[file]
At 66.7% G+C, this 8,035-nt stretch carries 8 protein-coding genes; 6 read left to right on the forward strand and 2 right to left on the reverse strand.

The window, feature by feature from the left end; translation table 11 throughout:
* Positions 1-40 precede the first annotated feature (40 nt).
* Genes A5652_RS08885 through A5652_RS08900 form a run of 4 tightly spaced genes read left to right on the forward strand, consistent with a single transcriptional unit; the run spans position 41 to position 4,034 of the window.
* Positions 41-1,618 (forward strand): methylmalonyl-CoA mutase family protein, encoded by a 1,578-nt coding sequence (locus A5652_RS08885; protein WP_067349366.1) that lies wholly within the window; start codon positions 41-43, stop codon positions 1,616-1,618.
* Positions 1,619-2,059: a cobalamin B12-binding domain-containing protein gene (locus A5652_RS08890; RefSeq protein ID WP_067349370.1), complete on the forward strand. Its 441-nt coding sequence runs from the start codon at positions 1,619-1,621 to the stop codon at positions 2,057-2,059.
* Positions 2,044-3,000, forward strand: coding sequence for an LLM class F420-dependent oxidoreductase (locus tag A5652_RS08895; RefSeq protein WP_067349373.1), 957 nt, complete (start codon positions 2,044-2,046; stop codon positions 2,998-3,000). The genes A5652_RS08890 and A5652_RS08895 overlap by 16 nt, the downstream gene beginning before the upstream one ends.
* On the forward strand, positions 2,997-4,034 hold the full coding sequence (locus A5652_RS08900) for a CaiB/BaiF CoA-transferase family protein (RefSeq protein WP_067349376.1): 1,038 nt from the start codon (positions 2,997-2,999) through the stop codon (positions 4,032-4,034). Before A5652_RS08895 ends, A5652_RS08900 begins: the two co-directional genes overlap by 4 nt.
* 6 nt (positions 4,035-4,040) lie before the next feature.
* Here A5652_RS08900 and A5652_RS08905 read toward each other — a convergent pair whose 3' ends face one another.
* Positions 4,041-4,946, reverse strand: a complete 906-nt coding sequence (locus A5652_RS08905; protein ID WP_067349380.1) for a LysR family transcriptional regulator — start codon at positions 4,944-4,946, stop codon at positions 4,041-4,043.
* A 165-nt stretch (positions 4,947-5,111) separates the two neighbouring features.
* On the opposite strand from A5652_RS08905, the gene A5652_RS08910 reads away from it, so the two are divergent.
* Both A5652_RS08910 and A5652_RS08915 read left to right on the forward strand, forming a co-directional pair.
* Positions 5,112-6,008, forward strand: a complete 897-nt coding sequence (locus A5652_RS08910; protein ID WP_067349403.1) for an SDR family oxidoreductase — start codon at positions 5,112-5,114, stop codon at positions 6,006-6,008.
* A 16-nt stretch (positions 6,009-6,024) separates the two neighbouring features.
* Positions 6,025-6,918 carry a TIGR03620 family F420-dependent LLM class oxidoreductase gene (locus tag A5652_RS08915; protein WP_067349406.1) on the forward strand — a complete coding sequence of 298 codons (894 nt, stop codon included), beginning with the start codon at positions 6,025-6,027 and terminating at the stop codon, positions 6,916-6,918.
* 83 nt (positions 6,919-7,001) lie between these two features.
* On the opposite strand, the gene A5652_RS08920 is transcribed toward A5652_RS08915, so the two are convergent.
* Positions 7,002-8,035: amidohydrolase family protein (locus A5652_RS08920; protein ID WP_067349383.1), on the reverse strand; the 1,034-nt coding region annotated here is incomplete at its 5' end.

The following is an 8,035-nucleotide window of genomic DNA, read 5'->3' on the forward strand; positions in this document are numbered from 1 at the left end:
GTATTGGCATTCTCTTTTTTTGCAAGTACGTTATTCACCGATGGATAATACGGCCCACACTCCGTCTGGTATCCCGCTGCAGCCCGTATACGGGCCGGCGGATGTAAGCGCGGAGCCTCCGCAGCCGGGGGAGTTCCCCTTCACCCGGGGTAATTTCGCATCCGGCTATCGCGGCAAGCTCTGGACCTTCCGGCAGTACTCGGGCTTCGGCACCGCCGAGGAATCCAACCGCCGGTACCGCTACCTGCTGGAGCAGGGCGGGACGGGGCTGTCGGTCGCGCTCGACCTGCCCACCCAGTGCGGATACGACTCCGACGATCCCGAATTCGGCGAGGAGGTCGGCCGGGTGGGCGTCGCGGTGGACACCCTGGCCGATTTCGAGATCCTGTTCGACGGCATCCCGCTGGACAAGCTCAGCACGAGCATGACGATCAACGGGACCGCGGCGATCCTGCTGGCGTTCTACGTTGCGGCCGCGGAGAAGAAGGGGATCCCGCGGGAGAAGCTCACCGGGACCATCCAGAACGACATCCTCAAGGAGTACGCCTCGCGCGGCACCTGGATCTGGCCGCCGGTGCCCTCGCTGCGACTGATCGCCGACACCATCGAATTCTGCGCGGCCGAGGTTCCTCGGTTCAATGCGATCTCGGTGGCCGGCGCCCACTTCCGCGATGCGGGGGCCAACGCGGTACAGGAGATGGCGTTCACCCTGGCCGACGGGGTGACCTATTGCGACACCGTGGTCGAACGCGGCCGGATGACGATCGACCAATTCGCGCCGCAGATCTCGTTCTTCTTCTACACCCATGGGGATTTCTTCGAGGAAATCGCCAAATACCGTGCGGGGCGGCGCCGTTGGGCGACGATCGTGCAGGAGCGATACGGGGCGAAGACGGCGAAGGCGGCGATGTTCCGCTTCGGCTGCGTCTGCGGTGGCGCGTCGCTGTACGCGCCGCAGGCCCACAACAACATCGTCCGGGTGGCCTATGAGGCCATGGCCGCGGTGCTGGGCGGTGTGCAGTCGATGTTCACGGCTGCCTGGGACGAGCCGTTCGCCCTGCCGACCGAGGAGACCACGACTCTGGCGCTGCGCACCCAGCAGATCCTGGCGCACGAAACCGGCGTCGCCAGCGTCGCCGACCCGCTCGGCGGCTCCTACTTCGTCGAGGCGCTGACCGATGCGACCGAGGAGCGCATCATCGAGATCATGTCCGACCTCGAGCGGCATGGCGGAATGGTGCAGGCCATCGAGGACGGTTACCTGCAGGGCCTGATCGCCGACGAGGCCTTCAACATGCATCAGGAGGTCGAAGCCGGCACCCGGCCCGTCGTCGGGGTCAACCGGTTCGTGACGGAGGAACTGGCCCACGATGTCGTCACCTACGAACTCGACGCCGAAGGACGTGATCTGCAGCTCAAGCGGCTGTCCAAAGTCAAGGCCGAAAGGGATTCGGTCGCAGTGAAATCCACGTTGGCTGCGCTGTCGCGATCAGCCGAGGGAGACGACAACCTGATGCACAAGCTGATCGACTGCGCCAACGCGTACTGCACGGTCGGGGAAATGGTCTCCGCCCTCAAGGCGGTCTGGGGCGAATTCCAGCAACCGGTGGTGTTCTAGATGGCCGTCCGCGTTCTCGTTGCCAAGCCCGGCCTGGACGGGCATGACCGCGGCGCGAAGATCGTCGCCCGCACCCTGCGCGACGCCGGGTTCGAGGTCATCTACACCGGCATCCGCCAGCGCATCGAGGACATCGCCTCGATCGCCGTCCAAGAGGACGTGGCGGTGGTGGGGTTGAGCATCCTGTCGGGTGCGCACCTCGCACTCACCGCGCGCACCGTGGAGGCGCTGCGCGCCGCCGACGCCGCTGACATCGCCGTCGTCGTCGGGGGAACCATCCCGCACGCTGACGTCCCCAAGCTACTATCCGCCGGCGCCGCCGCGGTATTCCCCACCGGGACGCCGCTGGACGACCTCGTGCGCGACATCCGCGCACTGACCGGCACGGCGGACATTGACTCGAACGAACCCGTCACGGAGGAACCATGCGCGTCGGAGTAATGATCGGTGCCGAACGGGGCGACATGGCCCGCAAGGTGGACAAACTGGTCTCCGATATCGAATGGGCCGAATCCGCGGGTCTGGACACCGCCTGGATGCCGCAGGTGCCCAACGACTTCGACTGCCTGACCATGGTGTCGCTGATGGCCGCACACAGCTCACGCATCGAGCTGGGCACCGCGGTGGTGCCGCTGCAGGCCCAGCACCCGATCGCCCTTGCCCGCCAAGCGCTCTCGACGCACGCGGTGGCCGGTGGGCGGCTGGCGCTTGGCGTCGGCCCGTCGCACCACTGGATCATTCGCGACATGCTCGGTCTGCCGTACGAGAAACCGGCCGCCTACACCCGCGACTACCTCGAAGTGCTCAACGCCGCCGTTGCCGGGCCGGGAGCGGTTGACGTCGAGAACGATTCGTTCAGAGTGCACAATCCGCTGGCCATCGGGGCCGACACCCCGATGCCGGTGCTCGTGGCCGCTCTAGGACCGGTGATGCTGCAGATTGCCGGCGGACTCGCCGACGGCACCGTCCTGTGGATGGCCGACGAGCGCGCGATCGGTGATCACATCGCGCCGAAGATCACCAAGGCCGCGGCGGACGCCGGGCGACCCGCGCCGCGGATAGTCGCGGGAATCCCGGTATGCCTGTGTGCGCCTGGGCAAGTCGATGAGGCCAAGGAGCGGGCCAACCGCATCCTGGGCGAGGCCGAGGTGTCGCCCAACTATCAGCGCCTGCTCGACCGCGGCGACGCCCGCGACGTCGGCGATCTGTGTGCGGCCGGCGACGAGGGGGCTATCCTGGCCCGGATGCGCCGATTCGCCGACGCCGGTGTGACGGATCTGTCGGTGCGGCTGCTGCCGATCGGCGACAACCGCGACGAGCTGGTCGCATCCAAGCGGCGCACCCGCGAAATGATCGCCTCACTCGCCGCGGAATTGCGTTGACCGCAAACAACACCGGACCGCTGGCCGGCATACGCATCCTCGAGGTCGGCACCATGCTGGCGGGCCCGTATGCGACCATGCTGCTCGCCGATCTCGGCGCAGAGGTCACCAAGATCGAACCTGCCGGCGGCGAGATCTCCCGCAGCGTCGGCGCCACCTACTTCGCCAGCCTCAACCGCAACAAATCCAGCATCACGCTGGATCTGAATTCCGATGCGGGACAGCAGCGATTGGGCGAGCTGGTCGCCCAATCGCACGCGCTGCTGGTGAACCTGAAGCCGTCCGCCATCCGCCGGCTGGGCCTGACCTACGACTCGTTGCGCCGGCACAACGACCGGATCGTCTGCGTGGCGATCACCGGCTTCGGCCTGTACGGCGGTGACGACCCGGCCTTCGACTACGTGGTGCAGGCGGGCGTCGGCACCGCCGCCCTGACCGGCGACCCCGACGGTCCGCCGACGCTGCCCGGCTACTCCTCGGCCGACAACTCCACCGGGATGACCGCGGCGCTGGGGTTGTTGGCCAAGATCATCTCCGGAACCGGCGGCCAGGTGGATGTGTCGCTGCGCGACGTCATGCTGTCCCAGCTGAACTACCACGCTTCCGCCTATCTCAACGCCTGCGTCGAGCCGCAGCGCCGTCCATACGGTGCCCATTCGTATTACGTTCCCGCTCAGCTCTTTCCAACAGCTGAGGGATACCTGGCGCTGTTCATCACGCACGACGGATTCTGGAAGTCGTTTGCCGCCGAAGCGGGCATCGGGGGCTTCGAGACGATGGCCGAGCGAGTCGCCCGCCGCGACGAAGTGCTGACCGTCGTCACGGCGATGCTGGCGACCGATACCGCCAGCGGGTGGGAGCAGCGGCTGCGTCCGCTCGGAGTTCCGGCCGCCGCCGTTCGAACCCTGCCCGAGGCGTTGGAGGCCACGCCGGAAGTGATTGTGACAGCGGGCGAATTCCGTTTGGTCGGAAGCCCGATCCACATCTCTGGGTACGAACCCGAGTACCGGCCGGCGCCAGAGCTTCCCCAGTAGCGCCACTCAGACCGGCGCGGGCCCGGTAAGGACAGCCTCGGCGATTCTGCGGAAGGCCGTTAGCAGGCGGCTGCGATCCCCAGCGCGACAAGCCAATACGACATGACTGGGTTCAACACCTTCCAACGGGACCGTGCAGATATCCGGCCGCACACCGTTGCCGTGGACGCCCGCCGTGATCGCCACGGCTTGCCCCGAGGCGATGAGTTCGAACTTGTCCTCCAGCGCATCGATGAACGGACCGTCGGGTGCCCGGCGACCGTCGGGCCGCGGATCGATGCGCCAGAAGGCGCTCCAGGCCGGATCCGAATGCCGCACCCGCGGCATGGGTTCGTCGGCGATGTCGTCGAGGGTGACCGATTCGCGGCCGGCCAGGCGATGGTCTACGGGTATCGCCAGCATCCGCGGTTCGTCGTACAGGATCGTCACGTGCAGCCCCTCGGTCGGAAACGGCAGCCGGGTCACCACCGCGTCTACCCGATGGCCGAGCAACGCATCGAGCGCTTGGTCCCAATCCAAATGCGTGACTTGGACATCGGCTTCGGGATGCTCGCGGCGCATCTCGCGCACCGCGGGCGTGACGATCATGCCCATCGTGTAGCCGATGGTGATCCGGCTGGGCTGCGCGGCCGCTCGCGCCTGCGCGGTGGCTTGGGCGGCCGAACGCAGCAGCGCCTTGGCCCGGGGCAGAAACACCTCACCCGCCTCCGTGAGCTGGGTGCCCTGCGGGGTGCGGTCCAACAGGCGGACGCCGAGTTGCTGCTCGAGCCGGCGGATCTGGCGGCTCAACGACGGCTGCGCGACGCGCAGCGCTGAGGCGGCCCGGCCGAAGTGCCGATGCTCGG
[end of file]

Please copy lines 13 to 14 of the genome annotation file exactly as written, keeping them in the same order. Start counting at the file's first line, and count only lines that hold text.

* On the opposite strand from A5652_RS08905, the gene A5652_RS08910 reads away from it, so the two are divergent.
* Both A5652_RS08910 and A5652_RS08915 read left to right on the forward strand, forming a co-directional pair.